While I dine at my TV tray in my little house at my writing retreat, I flip the TV channels between the nightly news and MASH. Lately, I’ve been watching a lot more of MASH. If you’re like me, you’ve seen every episode about as many times as you’ve watched Star Wars. So when I lie awake at night, hashing and rehashing what I’ve picked up in the news, I lull myself to sleep by thinking about what might have happened to the MASHers after the series sent them back to the States. I started writing down these epilogues. And because this is the internet, I’ve decided to put them here. In other words, I’ve stooped to fan fiction. I’m so sorry. I know. But if you’re at all interested in Meggie’s sketches of MASHer fates, I’ll post a few at a time.
(The first four of these are the most vanilla. Spin-off content constricted me some.)
COL. SHERMAN POTTER
What we know: The war’s end sent him home to Mildred in Hannibal, MO. He’d originally planned to work as a country doc after Korea, but he later decided to become the administrator of the local VA hospital. In AfterMASH he recruited Max Klinger as his administrative assistant and Father Mulcahy as the hospital’s Catholic chaplain. He helped Radar decide to marry his first wife, Sandy.
What I suggest: Potter served at the VA until deep into his seventies. He painted and he gardened. He taught his grandson, Corey, how to ride a horse. He stayed close with Max and Mulcahy. He and Mildred spent a few Thanksgivings with Radar and his family. (During the first one, he presented Radar with a family-heirloom carving knife). He also corresponded with Margaret, as he advised her on how to manage an army medical career (and its subsequent loneliness).
While he was in his eighties, Col. Potter developed dementia. Margaret helped Mildred prepare for what to expect. Margaret visited the Potters a few times while the colonel entered his dotage. Toward the end, she found the colonel still painting in his study, where, among other pictures, the portraits from Korea hung on his wall. Col. Potter died in his nineties—our 1980s—surrounded by friends.
CPL. WALTER RADAR O’REILLY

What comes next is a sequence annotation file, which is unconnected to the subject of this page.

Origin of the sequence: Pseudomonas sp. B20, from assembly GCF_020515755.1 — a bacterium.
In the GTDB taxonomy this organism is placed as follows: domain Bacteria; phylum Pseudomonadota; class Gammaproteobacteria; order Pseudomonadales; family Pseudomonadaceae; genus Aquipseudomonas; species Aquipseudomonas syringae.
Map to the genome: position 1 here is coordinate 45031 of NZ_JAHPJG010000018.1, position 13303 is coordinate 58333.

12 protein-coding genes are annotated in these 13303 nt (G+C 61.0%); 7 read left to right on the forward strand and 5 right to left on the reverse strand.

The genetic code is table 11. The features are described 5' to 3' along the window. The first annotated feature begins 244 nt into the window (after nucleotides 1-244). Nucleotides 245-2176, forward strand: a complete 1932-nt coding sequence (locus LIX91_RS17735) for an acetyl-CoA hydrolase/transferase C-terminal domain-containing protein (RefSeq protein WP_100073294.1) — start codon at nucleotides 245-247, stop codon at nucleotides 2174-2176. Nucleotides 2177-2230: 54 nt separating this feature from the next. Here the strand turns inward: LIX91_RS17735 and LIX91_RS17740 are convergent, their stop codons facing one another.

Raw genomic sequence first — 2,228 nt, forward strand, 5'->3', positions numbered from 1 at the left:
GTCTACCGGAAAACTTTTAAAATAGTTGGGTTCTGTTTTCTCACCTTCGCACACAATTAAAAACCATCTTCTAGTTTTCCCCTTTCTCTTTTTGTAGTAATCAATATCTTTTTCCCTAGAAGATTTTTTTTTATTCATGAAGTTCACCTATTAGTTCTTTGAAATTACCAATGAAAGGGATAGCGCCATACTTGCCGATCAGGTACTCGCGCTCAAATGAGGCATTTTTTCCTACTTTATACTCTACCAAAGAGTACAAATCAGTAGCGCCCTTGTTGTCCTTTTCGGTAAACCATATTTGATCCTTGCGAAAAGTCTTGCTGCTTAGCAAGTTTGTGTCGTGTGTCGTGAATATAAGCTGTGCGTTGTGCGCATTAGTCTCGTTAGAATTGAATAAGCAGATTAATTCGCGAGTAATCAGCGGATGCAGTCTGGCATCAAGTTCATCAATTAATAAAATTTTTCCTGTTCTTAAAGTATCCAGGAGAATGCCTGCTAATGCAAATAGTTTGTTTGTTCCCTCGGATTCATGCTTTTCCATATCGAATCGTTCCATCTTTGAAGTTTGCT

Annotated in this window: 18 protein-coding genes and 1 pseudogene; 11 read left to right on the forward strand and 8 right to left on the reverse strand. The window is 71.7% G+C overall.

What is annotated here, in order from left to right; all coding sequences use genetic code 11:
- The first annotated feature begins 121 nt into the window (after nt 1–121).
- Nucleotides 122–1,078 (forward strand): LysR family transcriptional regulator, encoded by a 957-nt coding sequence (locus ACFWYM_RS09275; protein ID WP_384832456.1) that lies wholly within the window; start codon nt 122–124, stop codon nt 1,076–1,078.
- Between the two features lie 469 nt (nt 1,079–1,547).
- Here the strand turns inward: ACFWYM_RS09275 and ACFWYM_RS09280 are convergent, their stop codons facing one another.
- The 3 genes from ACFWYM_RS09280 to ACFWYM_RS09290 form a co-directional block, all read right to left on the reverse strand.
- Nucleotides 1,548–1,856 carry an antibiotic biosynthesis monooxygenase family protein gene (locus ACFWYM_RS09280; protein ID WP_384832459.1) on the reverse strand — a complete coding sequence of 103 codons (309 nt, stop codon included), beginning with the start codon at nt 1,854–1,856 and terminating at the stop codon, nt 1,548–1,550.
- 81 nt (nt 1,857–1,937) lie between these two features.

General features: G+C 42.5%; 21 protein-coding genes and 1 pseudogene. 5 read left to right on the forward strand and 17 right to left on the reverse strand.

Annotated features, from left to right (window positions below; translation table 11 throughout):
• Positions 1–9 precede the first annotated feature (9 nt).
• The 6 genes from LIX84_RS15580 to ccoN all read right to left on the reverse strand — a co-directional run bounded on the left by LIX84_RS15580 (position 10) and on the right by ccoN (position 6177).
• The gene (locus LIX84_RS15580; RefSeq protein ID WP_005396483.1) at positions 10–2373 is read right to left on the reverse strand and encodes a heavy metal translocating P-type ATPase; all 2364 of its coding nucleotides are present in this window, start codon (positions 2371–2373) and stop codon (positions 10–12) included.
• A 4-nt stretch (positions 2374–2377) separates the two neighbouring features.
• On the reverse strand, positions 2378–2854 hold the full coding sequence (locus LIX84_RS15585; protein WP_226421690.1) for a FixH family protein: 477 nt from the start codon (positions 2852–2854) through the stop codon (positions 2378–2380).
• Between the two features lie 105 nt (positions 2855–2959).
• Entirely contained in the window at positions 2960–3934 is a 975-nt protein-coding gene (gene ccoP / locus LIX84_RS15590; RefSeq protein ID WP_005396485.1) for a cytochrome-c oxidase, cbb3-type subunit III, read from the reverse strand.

What we know: In his wallet, he kept a picture of himself with Hawkeye, Henry, and Margaret. He also reached out to Col. Potter, who helped him to get over his cold feet and marry his fiancee, Sandy. Almost immediately after the wedding, Radar found Sandy in the arms of another man. She and Radar divorced, he sold his family farm, and he moved to St. Louis to become a police officer. (CBS aired a single episode of W*A*L*T*E*R, which launched, and crashed, on this premise.) During that episode, Radar befriended, Victoria, who clerked at the local drugstore.
What I suggest: After a year on the job, Radar learned that a police career was not for him. He liked to work with people for longer than policing generally allows. He also hated the city. But his friendship with Victoria went very deep, and they eventually fell in love. Victoria’s father ran a pharmacy in South Dakota, and he’d been looking to expand. Radar decided he was pretty good at moving merchandise both in Korea and when he was trying to make ends meet on the farm. He married Victoria. They moved up to the family store, and Radar developed this great idea about serving free ice water to any customer who came in.
At Radar’s first wedding, Col. Potter said that in Korea, while Radar was learning how to become a man, Radar reminded Potter how to be one. At Col. Potter’s funeral, Radar said that Potter modeled not only how to become a man but also how to be a father. While they ran Wall Drug, Radar and Victoria raised a daughter (Rebekah) and a son (Henry).